The thing about the roads we choose to go down in life...we can choose different ones at any time.
I think I'm taking a detour.
This year, I've been lucky enough to get re-acquainted with a few people from my far distant past. Almost 35 years past. The dreaded high school years. Ack.
No one was more surprised than me to find out how much its meant.
When I left my hometown, I barely glanced in my rearview mirror.
So long, suckers.
I never looked back. To say I haven't kept in touch would be a gross understatement. I didn't pine for home. Ever.
Don't get me wrong. Contrary to what some might think, I was not ashamed of my more humble beginnings. In fact, I felt a certain sort of pride (Girl, Interrupted) peppered with a generous dose of affection. But, it was a chapter I'd closed and as far as I was concerned, it didn't need to be opened. I held onto many painful memories from those days, I didn't want to dwell. Let's just say it was a dirt covered onion I didn't intend to peel.
Then, life happened. My mother died (The Mother Load). To my astonishment, several old friends were kind enough to come to her memorial (The Things We Keep) including my best friend from high school. I felt awash in gratitude and a little ashamed. They'd all taken time out of their Saturday to help me grieve, to wish me and mine the best. I hadn't held up my end all these years. It was then I steered toward a different road.
I reminded myself that more than one truth can exist at a time. Along with the painful, there's the sweet. I could pick what I wanted to think about, what I wanted to remember.
I picked the sweet.
When my book got published, I joined the social media fray, begrudgingly. I made a conscious decision to not include my high school in my personal info, or to try to Friend anyone from the good old days. Preferring to stay in the present.
After my mother's memorial, I changed my mind.
I've since been graced with a peek into many of my old cronies lives. I've seen their children, grandchildren, dogs, cats, spouses. I've peeked in on their vacations, celebrated their victories, felt sadness if they suffered. Some would argue that a virtual relationship via Facebook isn't a real relationship. I would agree. But, call it what you will, whatever it is, I've felt a part of it all. Even just a little feels like salve on a wound.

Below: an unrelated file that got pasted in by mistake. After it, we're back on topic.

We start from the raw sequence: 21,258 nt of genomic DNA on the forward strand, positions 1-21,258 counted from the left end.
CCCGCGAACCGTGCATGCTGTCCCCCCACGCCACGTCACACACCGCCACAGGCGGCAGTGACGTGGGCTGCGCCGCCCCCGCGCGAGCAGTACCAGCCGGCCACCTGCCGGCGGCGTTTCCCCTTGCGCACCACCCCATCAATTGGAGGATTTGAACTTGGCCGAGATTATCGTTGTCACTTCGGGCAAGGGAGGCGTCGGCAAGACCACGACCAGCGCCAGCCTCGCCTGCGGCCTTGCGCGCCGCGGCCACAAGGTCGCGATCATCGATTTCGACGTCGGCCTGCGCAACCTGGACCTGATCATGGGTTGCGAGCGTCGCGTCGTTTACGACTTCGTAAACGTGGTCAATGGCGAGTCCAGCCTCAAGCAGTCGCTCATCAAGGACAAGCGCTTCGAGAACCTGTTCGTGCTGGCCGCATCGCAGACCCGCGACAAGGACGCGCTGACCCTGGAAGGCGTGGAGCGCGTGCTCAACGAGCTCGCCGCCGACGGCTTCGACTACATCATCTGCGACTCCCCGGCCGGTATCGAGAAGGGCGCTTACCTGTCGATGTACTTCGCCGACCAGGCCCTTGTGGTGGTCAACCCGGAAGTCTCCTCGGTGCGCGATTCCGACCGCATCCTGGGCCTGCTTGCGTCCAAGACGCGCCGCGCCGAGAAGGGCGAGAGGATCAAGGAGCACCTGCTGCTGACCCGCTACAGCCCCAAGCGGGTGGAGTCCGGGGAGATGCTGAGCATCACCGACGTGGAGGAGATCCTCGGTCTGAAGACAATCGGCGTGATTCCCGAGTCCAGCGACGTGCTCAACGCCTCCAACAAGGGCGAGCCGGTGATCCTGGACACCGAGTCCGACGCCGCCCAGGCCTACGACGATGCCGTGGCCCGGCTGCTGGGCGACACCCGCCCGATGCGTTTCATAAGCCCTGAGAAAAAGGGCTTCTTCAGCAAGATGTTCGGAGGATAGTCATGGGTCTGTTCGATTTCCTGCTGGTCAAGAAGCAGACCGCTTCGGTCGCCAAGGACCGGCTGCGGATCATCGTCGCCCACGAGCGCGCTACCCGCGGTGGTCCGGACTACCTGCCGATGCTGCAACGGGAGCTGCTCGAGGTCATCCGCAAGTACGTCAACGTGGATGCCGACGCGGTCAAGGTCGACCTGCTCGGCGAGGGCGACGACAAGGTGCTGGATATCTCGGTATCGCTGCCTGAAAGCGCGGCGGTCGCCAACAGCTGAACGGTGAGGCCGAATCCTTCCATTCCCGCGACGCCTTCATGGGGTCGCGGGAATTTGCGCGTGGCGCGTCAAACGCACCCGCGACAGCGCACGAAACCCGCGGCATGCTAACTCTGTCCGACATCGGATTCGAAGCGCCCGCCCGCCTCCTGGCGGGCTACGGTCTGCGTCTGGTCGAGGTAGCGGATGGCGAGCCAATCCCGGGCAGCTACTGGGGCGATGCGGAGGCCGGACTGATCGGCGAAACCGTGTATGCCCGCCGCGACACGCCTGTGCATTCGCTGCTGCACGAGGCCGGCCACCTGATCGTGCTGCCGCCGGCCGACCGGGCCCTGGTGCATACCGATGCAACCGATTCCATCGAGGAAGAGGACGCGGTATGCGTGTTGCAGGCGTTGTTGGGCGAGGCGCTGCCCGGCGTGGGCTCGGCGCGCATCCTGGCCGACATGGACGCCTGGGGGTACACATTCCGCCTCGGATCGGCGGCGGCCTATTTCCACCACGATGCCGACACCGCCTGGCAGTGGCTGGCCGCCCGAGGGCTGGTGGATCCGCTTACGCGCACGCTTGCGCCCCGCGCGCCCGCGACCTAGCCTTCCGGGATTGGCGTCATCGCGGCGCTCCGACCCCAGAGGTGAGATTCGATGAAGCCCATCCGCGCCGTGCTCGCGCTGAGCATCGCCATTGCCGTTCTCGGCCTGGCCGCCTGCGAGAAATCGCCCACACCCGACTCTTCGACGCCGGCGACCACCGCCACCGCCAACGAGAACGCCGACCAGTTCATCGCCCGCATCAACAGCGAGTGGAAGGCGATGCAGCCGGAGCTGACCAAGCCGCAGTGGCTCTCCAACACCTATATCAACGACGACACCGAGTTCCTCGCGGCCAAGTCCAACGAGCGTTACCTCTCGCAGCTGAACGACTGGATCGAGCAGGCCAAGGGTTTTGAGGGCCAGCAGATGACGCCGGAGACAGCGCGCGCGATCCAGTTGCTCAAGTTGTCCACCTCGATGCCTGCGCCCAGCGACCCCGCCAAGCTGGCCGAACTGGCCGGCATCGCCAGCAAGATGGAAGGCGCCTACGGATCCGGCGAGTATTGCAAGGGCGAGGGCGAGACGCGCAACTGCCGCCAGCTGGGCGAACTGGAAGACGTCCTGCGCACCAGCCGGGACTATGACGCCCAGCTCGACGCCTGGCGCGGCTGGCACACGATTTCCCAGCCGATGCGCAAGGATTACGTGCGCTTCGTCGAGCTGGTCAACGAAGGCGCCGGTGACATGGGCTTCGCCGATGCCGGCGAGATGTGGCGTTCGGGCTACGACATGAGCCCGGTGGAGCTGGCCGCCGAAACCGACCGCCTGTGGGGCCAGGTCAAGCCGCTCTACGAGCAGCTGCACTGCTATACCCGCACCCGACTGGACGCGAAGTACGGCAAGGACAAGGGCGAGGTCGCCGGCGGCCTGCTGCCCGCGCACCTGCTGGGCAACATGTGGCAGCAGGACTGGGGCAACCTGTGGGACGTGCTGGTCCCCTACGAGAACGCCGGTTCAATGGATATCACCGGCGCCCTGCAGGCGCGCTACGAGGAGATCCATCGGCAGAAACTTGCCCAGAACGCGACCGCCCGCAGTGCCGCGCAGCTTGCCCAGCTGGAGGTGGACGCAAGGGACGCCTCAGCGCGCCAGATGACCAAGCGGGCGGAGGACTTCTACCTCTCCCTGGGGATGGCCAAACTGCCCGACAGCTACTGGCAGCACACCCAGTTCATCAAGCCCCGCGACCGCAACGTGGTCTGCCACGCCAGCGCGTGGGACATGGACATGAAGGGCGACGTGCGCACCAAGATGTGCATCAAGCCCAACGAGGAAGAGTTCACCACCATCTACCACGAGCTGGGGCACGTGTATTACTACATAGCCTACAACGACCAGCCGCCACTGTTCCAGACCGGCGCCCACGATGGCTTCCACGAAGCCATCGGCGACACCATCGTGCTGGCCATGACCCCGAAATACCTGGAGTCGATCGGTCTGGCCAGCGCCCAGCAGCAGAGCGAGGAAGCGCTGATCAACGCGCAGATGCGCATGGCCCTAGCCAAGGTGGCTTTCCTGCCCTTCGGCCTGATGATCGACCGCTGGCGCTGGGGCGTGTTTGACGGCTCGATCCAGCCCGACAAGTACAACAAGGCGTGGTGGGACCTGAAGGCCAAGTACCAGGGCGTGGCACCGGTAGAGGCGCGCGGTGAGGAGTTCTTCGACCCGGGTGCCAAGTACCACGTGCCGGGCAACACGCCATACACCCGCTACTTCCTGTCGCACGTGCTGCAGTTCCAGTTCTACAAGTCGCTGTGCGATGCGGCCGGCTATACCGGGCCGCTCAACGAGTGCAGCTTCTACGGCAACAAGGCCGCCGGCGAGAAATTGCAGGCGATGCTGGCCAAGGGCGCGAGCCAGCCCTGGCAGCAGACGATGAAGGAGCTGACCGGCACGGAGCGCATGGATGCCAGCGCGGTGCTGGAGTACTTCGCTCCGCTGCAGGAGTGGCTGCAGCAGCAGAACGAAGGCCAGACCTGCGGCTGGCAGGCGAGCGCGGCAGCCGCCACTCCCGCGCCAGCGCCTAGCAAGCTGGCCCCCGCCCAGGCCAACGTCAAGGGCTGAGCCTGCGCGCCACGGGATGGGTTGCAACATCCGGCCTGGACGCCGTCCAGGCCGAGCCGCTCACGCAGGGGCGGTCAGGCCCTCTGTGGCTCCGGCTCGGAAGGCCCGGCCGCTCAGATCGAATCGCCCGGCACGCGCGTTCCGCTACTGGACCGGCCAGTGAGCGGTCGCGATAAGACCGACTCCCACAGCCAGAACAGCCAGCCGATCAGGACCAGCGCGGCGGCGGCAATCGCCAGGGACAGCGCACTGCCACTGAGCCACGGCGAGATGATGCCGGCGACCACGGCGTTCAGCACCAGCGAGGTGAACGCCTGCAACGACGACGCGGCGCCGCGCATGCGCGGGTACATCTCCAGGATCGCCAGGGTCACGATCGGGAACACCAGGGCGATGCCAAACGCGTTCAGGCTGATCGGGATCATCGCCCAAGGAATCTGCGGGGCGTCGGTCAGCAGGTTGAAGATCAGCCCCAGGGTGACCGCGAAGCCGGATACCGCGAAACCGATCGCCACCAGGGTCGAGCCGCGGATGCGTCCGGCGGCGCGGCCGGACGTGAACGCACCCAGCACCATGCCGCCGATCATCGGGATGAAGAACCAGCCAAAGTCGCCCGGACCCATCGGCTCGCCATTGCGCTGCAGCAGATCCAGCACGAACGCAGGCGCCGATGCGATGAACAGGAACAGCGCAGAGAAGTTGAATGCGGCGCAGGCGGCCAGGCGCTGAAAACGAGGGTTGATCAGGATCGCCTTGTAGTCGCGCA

Because of my newfound fervor for old friends, hubby and I met up with one of my girlfriends from school, and her husband, during our recent trip to Florida. Just like in the movies, the years fell away. We laughed, gossiped, solved several of life's more serious problems, broke bread, shared wine. She opened her heart and her home to me, introduced me to her friends, hosted a shindig to celebrate my book.
William Faulkner wouldn't have gotten a warmer welcome. I felt like a literary star and the prodigal daughter all at once.
I had the time of my life and I am still reeling over her generosity. My heart feels full with all sorts of warm fuzzies and I'm not a warm fuzzie kind of gal.
Maybe I am now.
I realized then what I'd really missed.
My friends helped raise me. Let's face it, after the age of 12 our friends become our sounding boards, our parents shift into the background with their white noise and unwelcome advice. Our friends informed our opinions, values, helped discern what was important, what wasn't, they helped picked our clothes, our hairstyles and our peer group. They were there during the toughest part of life...adolescence. When your whole life could fall apart if a pimple showed up on your chin.
Lately, when I think about home, it's in grateful appreciation. I remember with a smile how my best friend and I used to ride our motorcycles to the dump, singing (badly) at the top of our lungs. We'd go there to smoke, to bitch about our parents, to talk about whoever wasn't there, and laugh. We weren't allowed to go during hunting season. Our parents worried we'd get shot. Those were different days, my friend.
We'd have sleepovers, which at my house involved working my parent's turkey farm, as my friend in Florida reminded me. We'd have to pick up and chuck the dead ones. That was some kind of fun for country kids.
I have a great life with a great man and all the joy filled trappings that go with it. Kids, grandkids, a home and career I love. My life would've gone on quite happily had I never reconnected with old friends. But, there's something important about mixing the old with the new. It's humbling to know there are people who knew you when and still love you. So, while I might not need them to make my life happier, I want them.
And isn't that the best kind of relationship? One you want only because it makes your already rich life, richer?
And, I am rich indeed.